A civil suit playing out between five American oil companies and the municipalities of Oakland and San Francisco started off poorly for climate change activists.
In preparation for California v. Chevron, the date for which has yet to determined, U.S. District Court Judge William Alsup ordered the litigants converge for a "climate change tutorial" in an effort to ensure all parties understood the scientific foundation that would form the basis of the trial. The city attorneys of San Francisco and Oakland, the suit's plaintiffs who are championed by climate change activists, were reportedly thrilled by the prospect. Some activists even compared the tutorial to the infamous Scopes Monkey Trial, according to the Wall Street Journal.
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The suit accuses the energy companies–BP, Chevron, ExxonMobil, Conoco Phillips, and Shell–of contributing to climate change and conspiring to cover up their knowledge of the associated detrimental effects.
The lead attorney for the plaintiffs, Steven W. Berman, is expected to argue that because of the companies' contributions to climate change, municipalities are now being forced to commit financial resources to combatting environmental changes.
In defense, the companies' lawyers don't seem to be questioning the science behind climate change, but rather their clients' responsibility. The lawyers are expected to argue that the individuals who burn fossil fuels, rather than companies, are responsible for contributions to climate change.
During the tutorial, the judge pointed to several inaccuracies in the data and materials provided by the plaintiffs, sometimes to the embarrassment of climate change activists.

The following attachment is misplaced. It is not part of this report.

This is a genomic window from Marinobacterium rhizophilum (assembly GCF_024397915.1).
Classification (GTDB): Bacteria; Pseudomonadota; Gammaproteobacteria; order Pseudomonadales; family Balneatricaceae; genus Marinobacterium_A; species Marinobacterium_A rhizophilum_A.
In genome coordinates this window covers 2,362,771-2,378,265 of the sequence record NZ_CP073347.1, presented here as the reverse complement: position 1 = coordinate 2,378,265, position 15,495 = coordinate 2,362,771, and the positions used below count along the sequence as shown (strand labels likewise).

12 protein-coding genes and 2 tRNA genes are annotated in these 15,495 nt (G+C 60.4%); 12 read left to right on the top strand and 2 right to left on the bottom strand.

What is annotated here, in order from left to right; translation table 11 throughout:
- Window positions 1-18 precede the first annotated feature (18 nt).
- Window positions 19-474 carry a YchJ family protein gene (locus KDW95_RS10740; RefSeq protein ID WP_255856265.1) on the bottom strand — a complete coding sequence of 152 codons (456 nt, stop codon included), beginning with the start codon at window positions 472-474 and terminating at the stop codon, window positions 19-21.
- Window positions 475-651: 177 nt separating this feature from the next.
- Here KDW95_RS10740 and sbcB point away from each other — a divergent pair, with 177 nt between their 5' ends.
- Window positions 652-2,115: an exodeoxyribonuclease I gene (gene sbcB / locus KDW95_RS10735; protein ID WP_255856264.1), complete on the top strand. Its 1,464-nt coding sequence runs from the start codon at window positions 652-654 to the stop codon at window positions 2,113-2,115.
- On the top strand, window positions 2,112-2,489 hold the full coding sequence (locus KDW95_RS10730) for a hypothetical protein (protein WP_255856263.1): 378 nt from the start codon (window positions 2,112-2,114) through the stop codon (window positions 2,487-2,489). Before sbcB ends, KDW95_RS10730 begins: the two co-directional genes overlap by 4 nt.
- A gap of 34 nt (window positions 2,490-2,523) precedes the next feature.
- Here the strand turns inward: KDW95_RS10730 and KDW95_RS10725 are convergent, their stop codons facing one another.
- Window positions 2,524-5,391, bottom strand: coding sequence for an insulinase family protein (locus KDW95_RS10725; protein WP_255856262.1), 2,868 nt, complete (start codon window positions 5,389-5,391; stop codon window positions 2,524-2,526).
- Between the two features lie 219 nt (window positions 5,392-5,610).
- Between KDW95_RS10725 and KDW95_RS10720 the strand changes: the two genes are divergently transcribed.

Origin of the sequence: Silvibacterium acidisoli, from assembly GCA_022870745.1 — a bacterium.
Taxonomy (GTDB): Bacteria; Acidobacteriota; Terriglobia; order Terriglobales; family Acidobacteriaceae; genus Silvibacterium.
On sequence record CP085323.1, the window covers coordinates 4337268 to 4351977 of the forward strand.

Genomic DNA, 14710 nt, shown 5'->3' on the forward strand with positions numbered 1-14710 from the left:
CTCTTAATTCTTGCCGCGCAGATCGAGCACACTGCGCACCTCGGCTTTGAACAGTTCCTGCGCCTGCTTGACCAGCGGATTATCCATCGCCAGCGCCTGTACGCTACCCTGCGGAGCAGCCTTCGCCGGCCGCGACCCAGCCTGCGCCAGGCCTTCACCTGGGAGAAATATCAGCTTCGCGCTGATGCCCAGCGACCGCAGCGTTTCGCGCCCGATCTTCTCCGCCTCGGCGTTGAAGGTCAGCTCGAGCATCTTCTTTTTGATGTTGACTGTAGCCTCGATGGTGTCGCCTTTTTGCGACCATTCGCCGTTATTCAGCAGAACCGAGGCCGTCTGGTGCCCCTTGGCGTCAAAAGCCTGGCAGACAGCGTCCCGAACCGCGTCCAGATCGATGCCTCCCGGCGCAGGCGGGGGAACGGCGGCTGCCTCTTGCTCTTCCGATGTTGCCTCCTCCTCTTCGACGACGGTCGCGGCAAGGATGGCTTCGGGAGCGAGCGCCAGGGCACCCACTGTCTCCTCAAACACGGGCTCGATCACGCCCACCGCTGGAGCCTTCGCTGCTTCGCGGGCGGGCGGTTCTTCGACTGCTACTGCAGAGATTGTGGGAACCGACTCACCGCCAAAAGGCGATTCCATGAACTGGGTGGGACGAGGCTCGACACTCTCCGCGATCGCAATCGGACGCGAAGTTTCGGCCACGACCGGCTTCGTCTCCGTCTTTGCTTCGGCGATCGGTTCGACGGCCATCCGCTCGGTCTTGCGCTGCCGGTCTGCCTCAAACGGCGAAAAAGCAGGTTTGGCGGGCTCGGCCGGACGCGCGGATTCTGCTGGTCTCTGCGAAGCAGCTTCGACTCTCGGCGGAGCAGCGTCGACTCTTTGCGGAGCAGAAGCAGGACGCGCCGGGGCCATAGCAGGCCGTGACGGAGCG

Alsup also castigated the plaintiff's claims of a "smoking gun" document that would prove the conspiracy claims true. The plaintiffs pointed to a report that the companies had in their possession as proof they knew about the nefarious effects of climate change in 1995.
The "smoking gun" document in question proved to be a regurgitated summary of a 1995 report by the United Nations Intergovernmental Panel on Climate Change. At the time of its release, the report was subject to significant scrutiny by many in the scientific community because it was riddled with huge uncertainties.
"There was a conspiratorial document within the defendants about how they knew good and well that global warming was right around the corner," Alsup said. "Well, it turned out it wasn’t quite that. What it was, was a slide show that somebody had gone to the IPCC and was reporting on what the IPCC had reported, and that was it. Nothing more."
The judge pointed out that since the report was widely and readily available, proving a conspiracy claim would be difficult.
"So they were on notice of what in IPCC said from that document, but it’s hard to say that they were secretly aware," he said. "By that point they knew. Everybody knew everything in the IPCC."
Since the release of the report, many of its key projections have been proved unfounded.
Berman, the plaintiffs' lead attorney, is a high-profile trial lawyer who played an instrumental role in bringing a similar suit against the nation's largest tobacco producers in the 1990s. Berman worked on the team that helped craft the Tobacco Master Settlement Agreement (MSA) of 1998, which at the time was the largest settlement in history. The MSA resulted from a suit between the four largest tobacco producers in the United States and the attorneys general of 46 states. The attorneys general argued the states were entitled to compensation for the medical costs associated with caring for individuals suffering from smoking-related illnesses. The tobacco companies settled the suit, agreeing to pay $206 billion over the first 25 years of the agreement. The companies also agreed to impose restrictions and prohibitions on marketing tobacco products, especially to children and youth.